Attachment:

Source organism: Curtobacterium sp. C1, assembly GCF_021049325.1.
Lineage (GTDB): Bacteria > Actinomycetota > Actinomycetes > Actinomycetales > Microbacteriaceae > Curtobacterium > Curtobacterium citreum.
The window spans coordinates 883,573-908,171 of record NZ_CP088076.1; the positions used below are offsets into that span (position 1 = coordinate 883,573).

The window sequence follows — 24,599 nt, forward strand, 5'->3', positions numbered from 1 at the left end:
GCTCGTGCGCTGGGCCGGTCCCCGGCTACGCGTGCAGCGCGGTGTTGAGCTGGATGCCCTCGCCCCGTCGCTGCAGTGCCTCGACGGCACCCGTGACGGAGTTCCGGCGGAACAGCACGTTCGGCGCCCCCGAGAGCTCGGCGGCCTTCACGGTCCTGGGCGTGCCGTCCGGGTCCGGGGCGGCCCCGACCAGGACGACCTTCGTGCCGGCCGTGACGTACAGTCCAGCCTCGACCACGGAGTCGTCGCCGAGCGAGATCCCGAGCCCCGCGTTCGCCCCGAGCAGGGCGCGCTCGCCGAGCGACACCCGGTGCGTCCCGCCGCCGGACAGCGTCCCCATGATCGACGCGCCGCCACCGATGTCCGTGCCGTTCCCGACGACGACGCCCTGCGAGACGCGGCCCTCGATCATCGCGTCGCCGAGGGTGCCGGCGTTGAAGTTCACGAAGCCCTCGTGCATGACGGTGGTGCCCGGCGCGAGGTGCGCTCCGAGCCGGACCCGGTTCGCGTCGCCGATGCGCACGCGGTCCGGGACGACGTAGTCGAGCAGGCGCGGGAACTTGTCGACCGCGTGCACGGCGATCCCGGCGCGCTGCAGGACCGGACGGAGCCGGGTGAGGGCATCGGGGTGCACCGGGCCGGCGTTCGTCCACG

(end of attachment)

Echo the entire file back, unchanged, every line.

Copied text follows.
Source organism: Curtobacterium sp. C1, assembly GCF_021049325.1.
Lineage (GTDB): Bacteria > Actinomycetota > Actinomycetes > Actinomycetales > Microbacteriaceae > Curtobacterium > Curtobacterium citreum.
The window spans coordinates 883,573-908,171 of record NZ_CP088076.1; the positions used below are offsets into that span (position 1 = coordinate 883,573).

The window sequence follows — 24,599 nt, forward strand, 5'->3', positions numbered from 1 at the left end:
GCTCGTGCGCTGGGCCGGTCCCCGGCTACGCGTGCAGCGCGGTGTTGAGCTGGATGCCCTCGCCCCGTCGCTGCAGTGCCTCGACGGCACCCGTGACGGAGTTCCGGCGGAACAGCACGTTCGGCGCCCCCGAGAGCTCGGCGGCCTTCACGGTCCTGGGCGTGCCGTCCGGGTCCGGGGCGGCCCCGACCAGGACGACCTTCGTGCCGGCCGTGACGTACAGTCCAGCCTCGACCACGGAGTCGTCGCCGAGCGAGATCCCGAGCCCCGCGTTCGCCCCGAGCAGGGCGCGCTCGCCGAGCGACACCCGGTGCGTCCCGCCGCCGGACAGCGTCCCCATGATCGACGCGCCGCCACCGATGTCCGTGCCGTTCCCGACGACGACGCCCTGCGAGACGCGGCCCTCGATCATCGCGTCGCCGAGGGTGCCGGCGTTGAAGTTCACGAAGCCCTCGTGCATGACGGTGGTGCCCGGCGCGAGGTGCGCTCCGAGCCGGACCCGGTTCGCGTCGCCGATGCGCACGCGGTCCGGGACGACGTAGTCGAGCAGGCGCGGGAACTTGTCGACCGCGTGCACGGCGATCCCGGCGCGCTGCAGGACCGGACGGAGCCGGGTGAGGGCATCGGGGTGCACCGGGCCGGCGTTCGTCCACG